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Debate Erupts as Metro Begins Study of Third Option for Beverly Hills/Century City Subway Stop

Yesterday, Metro announced that in addition to the two stations already being studied for a Westside Subway stop in Century City near Beverly Hills.  The reaction from readers, both at Curbed and The Source was pretty overwhelmingly negative with accusations that Metro was selling out and a heaping of venom for the Beverly Hills NUMBY's.  Of course, it's not the Metro staff who's in charge of selling out, that's the realm of the Board of Directors.  They won't have their chance for another couple of months.

A look north across Santa Monica Boulevard at the intersection with

The new proposed station, at the intersection of Santa Monica and Century Park East, appears to be terrible from a ridership standpoint.  Like the already-being-studied stop at Santa Monica and Avenue of the Stars it also is adjacent to a golf course, limiting the number of people who will access the stop.  However, Metro staff hopes that it will be farther away from the Santa Monica fault.  Regardless of ridership and politics, it is out of the question to drill a new subway tunnel near the fault.

So, if the already-being-studied station at Constellation Avenue and Avenue of the Stars still appears to be a superior stop in terms of ridership to the newly proposed one, why is Metro studying that option?  Assuming that the reason is not a sellout, the ongoing threat of lawsuits from Beverly Hills has to be a factor.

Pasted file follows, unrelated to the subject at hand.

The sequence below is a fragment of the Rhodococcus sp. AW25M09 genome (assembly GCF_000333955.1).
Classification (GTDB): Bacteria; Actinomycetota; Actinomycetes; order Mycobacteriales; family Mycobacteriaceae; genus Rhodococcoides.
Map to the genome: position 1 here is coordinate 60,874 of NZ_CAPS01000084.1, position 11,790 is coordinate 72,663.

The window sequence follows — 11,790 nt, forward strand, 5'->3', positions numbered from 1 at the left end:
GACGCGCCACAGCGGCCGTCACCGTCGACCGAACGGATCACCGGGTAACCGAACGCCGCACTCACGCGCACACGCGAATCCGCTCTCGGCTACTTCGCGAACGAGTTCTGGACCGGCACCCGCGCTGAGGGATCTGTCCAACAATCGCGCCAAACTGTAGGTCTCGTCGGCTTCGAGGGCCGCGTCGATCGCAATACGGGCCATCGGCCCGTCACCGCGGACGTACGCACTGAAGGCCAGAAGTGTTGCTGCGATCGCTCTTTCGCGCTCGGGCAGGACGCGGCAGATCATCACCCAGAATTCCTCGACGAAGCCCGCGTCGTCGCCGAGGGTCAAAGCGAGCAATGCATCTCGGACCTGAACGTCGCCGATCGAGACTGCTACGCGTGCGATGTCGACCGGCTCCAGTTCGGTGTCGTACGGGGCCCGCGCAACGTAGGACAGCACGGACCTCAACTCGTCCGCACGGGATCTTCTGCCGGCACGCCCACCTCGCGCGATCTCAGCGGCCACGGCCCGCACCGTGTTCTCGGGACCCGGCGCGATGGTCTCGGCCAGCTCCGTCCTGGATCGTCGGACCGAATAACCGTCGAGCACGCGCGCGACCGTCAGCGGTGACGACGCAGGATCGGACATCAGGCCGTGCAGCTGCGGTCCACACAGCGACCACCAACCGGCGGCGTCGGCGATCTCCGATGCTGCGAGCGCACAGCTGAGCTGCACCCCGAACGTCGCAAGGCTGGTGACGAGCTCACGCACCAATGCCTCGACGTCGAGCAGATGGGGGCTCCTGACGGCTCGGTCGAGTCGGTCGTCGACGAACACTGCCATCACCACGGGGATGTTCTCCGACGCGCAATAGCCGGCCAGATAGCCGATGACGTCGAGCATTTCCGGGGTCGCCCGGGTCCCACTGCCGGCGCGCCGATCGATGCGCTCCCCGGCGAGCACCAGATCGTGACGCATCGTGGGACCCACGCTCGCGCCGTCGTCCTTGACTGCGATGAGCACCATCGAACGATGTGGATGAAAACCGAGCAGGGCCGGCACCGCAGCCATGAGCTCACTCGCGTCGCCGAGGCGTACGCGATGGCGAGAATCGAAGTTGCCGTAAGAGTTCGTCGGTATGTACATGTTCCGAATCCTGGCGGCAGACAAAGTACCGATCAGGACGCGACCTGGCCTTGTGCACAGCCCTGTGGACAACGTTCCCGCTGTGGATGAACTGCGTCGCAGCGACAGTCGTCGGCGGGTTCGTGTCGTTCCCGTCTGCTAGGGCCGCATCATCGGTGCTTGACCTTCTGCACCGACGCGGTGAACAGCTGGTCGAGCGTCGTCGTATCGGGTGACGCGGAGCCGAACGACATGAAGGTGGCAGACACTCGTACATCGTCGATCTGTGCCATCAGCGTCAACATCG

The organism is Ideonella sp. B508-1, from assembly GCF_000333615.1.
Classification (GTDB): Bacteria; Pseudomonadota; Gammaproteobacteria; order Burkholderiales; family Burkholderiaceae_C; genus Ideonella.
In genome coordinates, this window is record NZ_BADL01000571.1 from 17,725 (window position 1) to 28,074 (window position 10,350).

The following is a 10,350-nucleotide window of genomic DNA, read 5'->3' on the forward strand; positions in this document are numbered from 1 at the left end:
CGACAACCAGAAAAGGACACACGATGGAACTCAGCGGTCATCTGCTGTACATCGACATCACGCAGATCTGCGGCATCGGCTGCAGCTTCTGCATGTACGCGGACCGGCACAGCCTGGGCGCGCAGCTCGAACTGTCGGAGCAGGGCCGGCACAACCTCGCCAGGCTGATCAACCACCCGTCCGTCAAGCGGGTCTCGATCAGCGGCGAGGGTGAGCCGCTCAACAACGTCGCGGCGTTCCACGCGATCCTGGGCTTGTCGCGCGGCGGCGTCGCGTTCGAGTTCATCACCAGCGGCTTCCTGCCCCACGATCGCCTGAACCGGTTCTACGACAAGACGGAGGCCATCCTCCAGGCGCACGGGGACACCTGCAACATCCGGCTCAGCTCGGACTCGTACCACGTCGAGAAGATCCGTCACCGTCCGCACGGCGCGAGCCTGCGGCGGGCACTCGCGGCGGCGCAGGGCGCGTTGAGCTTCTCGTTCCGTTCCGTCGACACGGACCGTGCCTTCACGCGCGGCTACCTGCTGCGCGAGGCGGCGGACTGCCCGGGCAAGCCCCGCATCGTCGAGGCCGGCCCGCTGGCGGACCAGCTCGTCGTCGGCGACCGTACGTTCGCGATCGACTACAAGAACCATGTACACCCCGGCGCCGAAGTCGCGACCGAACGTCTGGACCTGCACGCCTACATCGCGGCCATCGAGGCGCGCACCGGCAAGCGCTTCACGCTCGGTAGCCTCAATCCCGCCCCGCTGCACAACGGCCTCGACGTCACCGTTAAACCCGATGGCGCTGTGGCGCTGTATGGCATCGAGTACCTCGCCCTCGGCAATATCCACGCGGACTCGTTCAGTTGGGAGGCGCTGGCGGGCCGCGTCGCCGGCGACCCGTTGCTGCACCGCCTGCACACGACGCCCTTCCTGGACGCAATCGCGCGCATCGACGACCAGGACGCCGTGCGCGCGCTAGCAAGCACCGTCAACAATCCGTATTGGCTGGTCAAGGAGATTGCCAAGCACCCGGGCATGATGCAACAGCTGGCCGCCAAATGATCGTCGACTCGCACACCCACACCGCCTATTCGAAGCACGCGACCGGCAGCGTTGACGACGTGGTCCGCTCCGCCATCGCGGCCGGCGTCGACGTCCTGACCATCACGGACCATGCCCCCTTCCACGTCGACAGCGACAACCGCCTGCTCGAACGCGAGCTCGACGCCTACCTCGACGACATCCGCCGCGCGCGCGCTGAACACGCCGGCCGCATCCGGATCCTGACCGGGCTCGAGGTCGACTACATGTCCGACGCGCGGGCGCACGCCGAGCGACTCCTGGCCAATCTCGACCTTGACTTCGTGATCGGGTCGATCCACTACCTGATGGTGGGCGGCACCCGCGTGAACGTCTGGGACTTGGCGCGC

Having been sued several times over the Expo Line, and after taking heat from some Board Members for the amount of money Metro spends on lawsuits, the agency is going to want as strong a hand as possible.  If the Santa Monica/Ave. of the Stars stop is dismissed because of the fault line, Beverly Hills would have a stronger position that not every alternative had been studied in front of a judge.  This is speculation on my part, nobody I talked to at Metro has even mentioned the threat of lawsuit as a reason to study a third station location.

Of course, Metro is sticking to a safe answer when pressed as to why they're studying this station.  Westside Subway Extension Project Director David Mieger tells The Source that, “We want to ensure that we have fully evaluated all viable options.”  Jody Litvak, in charge of public outreach for the project uttered almost the exact same phrase over the phone to me earlier.  Regardless of the reasons, it's not necessarily a bad thing to study more locations, as long as the best one gets picked in the end.

It's staffs job to recommend the best location to the Metro Board, but it's the Board's job to make sure they do the right thing for everyone.

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